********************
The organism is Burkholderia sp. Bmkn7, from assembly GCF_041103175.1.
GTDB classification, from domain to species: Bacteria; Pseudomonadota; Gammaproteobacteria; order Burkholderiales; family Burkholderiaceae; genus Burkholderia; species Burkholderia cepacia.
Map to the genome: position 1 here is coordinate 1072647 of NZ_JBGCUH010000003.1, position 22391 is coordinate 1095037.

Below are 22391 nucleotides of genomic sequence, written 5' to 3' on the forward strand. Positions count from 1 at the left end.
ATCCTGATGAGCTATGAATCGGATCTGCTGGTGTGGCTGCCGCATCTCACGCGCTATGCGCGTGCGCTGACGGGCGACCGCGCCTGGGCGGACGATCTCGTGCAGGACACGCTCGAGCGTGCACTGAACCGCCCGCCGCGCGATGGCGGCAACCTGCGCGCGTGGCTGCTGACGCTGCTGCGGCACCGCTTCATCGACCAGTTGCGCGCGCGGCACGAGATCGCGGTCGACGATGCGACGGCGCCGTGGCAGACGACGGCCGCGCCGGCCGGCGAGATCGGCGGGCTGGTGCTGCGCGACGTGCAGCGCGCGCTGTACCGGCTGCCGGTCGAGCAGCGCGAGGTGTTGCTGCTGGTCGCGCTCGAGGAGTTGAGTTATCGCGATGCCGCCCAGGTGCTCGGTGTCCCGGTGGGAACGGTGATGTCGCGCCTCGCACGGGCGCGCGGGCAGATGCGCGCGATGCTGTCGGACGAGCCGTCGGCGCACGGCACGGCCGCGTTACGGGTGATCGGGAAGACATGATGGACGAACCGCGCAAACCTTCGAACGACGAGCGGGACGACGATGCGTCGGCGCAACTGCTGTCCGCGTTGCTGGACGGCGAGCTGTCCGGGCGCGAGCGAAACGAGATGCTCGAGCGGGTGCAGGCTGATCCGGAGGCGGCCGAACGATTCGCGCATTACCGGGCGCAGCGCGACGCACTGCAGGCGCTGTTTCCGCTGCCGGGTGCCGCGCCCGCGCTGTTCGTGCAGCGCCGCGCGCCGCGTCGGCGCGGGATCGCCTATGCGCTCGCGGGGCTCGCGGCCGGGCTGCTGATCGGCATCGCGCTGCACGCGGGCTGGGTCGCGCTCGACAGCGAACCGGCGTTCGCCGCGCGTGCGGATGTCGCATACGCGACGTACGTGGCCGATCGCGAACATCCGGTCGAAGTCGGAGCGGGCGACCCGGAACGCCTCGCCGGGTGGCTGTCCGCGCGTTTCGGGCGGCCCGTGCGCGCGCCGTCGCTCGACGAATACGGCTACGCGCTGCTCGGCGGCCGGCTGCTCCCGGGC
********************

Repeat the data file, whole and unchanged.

The organism is Burkholderia sp. Bmkn7, from assembly GCF_041103175.1.
GTDB classification, from domain to species: Bacteria; Pseudomonadota; Gammaproteobacteria; order Burkholderiales; family Burkholderiaceae; genus Burkholderia; species Burkholderia cepacia.
Map to the genome: position 1 here is coordinate 1072647 of NZ_JBGCUH010000003.1, position 22391 is coordinate 1095037.

Below are 22391 nucleotides of genomic sequence, written 5' to 3' on the forward strand. Positions count from 1 at the left end.
ATCCTGATGAGCTATGAATCGGATCTGCTGGTGTGGCTGCCGCATCTCACGCGCTATGCGCGTGCGCTGACGGGCGACCGCGCCTGGGCGGACGATCTCGTGCAGGACACGCTCGAGCGTGCACTGAACCGCCCGCCGCGCGATGGCGGCAACCTGCGCGCGTGGCTGCTGACGCTGCTGCGGCACCGCTTCATCGACCAGTTGCGCGCGCGGCACGAGATCGCGGTCGACGATGCGACGGCGCCGTGGCAGACGACGGCCGCGCCGGCCGGCGAGATCGGCGGGCTGGTGCTGCGCGACGTGCAGCGCGCGCTGTACCGGCTGCCGGTCGAGCAGCGCGAGGTGTTGCTGCTGGTCGCGCTCGAGGAGTTGAGTTATCGCGATGCCGCCCAGGTGCTCGGTGTCCCGGTGGGAACGGTGATGTCGCGCCTCGCACGGGCGCGCGGGCAGATGCGCGCGATGCTGTCGGACGAGCCGTCGGCGCACGGCACGGCCGCGTTACGGGTGATCGGGAAGACATGATGGACGAACCGCGCAAACCTTCGAACGACGAGCGGGACGACGATGCGTCGGCGCAACTGCTGTCCGCGTTGCTGGACGGCGAGCTGTCCGGGCGCGAGCGAAACGAGATGCTCGAGCGGGTGCAGGCTGATCCGGAGGCGGCCGAACGATTCGCGCATTACCGGGCGCAGCGCGACGCACTGCAGGCGCTGTTTCCGCTGCCGGGTGCCGCGCCCGCGCTGTTCGTGCAGCGCCGCGCGCCGCGTCGGCGCGGGATCGCCTATGCGCTCGCGGGGCTCGCGGCCGGGCTGCTGATCGGCATCGCGCTGCACGCGGGCTGGGTCGCGCTCGACAGCGAACCGGCGTTCGCCGCGCGTGCGGATGTCGCATACGCGACGTACGTGGCCGATCGCGAACATCCGGTCGAAGTCGGAGCGGGCGACCCGGAACGCCTCGCCGGGTGGCTGTCCGCGCGTTTCGGGCGGCCCGTGCGCGCGCCGTCGCTCGACGAATACGGCTACGCGCTGCTCGGCGGCCGGCTGCTCCCGGGC